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Question

 

Dear Gramps,

I am ‘twenty-something ‘and single. Currently there are two men who seem to be very interested in pursuing a serious relationship with me. I feel hesitant because neither of them seems to be centered in the Gospel. They attend meetings from time to time, but don’t seem very committed. Neither of them served a mission. How important is a mission considered, in the plan? – Forgive me for using you as “Dear Abby…” I just feel uncomfortable talking with people about this. Please don’t feel you have to print this! I would just appreciate your answer. Thank you!

Emma

 

Answer

 

Dear Emma,

I think that your feeling of hesitancy is very well taken. These are times of momentous decisions. You could be married by a civil authority, with its standard built-in divorce , “till death do you part,” or you could be sealed in the holy temple to a worthy companion for time and all eternity. The two types of marriages have nothing in common. NOTHING! The same words are used to describe different aspects of the two relationships, but the definitions are different. Let’s look at a couple.

The husband presides in the home. What does the word “preside” mean in a civil marriage?–the right to dictate, demand, impose, direct, take charge, etc. In a celestial marriage the husband presides by virtue of the priesthood that he holds, and we understand that “no power or influence can or ought to be maintained by virtue of the priesthood, only by persuasion, by long-suffering, by gentleness and meekness, and by love unfeigned; By kindness, and pure knowledge” (D&C 121:41-42). Which of those two types of relationships would you desire in your marriage?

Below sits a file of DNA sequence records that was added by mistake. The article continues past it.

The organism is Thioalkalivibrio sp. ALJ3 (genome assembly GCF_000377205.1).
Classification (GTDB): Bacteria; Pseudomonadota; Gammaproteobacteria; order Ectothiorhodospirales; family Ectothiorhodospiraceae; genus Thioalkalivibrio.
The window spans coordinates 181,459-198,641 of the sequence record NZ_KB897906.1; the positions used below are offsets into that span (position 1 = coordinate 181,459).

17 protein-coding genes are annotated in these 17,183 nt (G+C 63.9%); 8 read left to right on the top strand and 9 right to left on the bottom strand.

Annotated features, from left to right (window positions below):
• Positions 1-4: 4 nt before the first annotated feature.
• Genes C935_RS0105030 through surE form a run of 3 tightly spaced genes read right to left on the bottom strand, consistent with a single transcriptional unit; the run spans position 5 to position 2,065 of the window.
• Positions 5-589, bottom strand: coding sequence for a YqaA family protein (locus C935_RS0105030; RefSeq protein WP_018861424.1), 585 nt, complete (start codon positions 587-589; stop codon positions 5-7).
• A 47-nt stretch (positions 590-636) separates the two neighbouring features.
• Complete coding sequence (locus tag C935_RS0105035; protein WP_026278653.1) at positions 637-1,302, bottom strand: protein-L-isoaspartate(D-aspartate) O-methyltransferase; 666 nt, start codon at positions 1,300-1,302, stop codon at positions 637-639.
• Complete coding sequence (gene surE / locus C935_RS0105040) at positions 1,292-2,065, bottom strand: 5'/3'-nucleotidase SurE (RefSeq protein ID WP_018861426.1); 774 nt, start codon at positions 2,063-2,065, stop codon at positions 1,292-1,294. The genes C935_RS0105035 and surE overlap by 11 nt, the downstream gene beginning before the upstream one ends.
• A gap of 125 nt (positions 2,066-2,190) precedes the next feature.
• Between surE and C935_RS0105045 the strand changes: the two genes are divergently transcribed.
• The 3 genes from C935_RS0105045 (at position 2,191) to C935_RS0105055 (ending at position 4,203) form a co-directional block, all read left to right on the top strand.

The equality of the partnership in a civil marriage is probably seldom achieved; and if so, it is often the result of an adversarial relationship. Equality in a celestial marriage is part of the plan from the beginning. To the mother goes the responsibility for the physical birth and for the training and upbringing of the children; to the father goes the responsibility for the spiritual birth and for the training that upbringing of the children–equal but different.

Those who are married in the temple and who live according the marriage covenant subscribed to therein will inherit “all that the Father has;” they will be “heirs of God and joint heirs with Jesus Christ.” They will “rule and reign in the House of Israel forever.” They will receive the highest blessings that God has prepared for his children. In my mind, to jeopardize the qualification for those blessings is unthinkable! In fact, I strongly urge young people not even to date anyone who is not temple worthy. Dating relationships quickly become highly emotional, and rational judgement becomes seriously impaired. The stakes are simply far too high to gamble with the possibility of not qualifying for the unspeakable blessings associated with the covenants of eternal marriage.

 

Gramps

 

 

 

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